Massachusetts court upholds students’ suspensions for participating in hazing on school basketball team
A superior court judge has declined to strip suspensions from the school records of two freshmen disciplined in a hazing scandal involving Andover High School basketball players, says the Eagle-Tribune. In total, seven students were disciplined; two ringleaders were expelled; and five others were suspended from school and athletics. The punishments were handed down after it was revealed in November 2011 that two “newcomers” were forced to engage in one of three humiliating sexual tasks or risk severe beatings while the players were attending basketball camp in July. A school report said the hazing, which involved students eating cookies covered in semen, was video-recorded by a team captain using a Smartphone.
Two freshmen filed suit against the school district to have three-day suspensions removed from their records. The students said they were bystanders to the degrading activities and were unaware they should report them to school officials. They both sought injunctions against the district preventing their suspensions from being revealed to colleges or future employers.
The students also said they were threatened personally, on Facebook, and by text after the hazing occurred at Hoop Mountain Basketball Camp held at Stonehill College in Easton. The incidents occurred before both students started classes at Andover High, said lawyer Andrew Zieberg. He and lawyer Alex Cain represent the students. Zieberg said both freshmen tried to comfort a friend after the “cookie incident” at Hoop Mountain.
Andover schools’ lawyer Jan Gould said Hoop Mountain was “not a school-sponsored event, but tied closely to the school’s basketball program.” When the hazing allegations surfaced in November, an investigation was conducted by Interim Principal Thomas Sharkey, she noted. “Clearly, this is conduct we have an interest in reaching … The reason for that is obvious. We need to control this type of behavior,” Gould said.
“This was a situation in which two newcomers to a particular camp were made to do certain things. Clearly, they were expected to do certain things in order to be accepted,” Gould said. She noted that the school handbook has clear anti-hazing and anti-bullying policies. “If students and families receive the message they can run into court and have this overturned, it loses it’s teeth frankly.”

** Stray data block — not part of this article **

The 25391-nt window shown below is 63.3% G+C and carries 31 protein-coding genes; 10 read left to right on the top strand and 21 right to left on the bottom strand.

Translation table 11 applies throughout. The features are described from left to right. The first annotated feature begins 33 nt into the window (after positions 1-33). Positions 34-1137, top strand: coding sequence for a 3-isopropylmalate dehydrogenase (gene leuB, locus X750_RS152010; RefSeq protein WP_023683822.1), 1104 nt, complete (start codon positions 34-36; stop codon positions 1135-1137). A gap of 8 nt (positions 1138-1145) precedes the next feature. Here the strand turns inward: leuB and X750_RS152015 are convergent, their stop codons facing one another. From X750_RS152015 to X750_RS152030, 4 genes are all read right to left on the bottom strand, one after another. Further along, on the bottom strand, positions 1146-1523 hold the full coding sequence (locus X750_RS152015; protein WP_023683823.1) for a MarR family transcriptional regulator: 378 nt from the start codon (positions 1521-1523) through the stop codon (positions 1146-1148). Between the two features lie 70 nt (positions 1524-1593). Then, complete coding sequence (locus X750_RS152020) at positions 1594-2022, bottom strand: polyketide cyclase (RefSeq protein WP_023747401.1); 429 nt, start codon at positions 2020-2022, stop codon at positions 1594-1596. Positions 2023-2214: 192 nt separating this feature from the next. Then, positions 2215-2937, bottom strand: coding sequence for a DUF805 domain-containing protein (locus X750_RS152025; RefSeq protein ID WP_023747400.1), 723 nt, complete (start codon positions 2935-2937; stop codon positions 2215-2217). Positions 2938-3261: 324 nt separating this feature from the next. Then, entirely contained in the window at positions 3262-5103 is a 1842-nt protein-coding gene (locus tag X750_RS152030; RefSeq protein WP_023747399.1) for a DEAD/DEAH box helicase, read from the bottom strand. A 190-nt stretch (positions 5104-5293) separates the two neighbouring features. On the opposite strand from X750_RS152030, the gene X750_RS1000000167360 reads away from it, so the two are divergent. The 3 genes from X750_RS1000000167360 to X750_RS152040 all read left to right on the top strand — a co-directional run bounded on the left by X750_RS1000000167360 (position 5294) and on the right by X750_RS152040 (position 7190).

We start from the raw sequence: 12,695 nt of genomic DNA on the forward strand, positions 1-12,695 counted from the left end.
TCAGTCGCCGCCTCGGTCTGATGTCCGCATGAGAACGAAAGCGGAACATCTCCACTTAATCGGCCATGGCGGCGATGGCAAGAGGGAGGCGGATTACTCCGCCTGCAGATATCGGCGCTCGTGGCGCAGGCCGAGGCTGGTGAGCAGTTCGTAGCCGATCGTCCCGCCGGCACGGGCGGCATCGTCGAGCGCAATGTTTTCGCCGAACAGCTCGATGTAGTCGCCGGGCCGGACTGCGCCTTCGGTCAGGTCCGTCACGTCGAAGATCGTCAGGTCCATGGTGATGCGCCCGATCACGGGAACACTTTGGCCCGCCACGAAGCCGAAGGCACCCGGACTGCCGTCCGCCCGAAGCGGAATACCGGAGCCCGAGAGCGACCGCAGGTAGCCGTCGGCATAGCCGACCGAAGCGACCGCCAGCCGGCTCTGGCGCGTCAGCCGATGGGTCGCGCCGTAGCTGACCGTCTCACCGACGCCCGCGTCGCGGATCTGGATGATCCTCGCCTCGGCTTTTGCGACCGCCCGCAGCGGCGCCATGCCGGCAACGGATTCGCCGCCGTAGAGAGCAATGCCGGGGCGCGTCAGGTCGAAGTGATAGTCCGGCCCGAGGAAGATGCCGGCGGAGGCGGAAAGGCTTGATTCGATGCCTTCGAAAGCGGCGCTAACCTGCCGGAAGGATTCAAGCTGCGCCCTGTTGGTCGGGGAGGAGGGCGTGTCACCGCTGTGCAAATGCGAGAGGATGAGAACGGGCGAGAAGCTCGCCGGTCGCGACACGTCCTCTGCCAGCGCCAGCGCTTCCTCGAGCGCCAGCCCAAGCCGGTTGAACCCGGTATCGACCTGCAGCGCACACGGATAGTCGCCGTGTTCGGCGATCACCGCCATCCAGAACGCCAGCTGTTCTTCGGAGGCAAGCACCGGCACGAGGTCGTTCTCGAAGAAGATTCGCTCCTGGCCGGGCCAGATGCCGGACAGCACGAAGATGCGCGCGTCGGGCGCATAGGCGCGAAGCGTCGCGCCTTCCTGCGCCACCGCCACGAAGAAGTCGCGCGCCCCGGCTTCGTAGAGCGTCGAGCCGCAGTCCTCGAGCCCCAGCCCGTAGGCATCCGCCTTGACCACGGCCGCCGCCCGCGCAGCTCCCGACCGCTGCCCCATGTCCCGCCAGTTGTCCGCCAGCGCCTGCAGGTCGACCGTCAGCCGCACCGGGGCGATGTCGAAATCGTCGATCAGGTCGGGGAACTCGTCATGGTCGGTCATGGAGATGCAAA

David Fazio, Andover High head basketball coach, was also briefly placed on administrative leave while the hazing was investigated. Hazing is illegal in Massachusetts and those convicted face up to a year in jail and a $3,000 fine. Anyone who witnesses hazing but does not report it faces a $1,000 fine under the state law.
Source: Eagle-Tribune, 1/18/12, By Jill Harmacinski
[Editor's Note: In January 2011, Legal Clips summarized an article in the Boston Globe reporting that a state auditor’s office review concluded that the Massachusetts Department of Elementary and Secondary Education (MDESE) failed to monitor school districts’ compliance with the state’s anti-hazing laws, resulting in a checkered enforcement system across the state. The review focused on the state’s failure to monitor mandated reporting that has left it with no way to measure what works. State officials said that the reporting and monitoring of hazing is critical now, after Massachusetts officials have put so much effort into programs designed to combat bullying and harassment. The state’s anti-hazing law also came under the public spotlight in November 2010 when Needham school officials suspended 10 members of the girls’ soccer team for hazing.
In January 2012, Legal Clips summarized an article in the Sun Herald reporting that the parents of a former Picayune Memorial High School baseball player (MS) had filed suit alleging members of the team participated in a hazing ritual that left their son hospitalized after he was held from behind and punched in the chest. The suit claims that for at least two years, older baseball players have routinely singled out younger, smaller players and punched them “violently in the chest” before games.]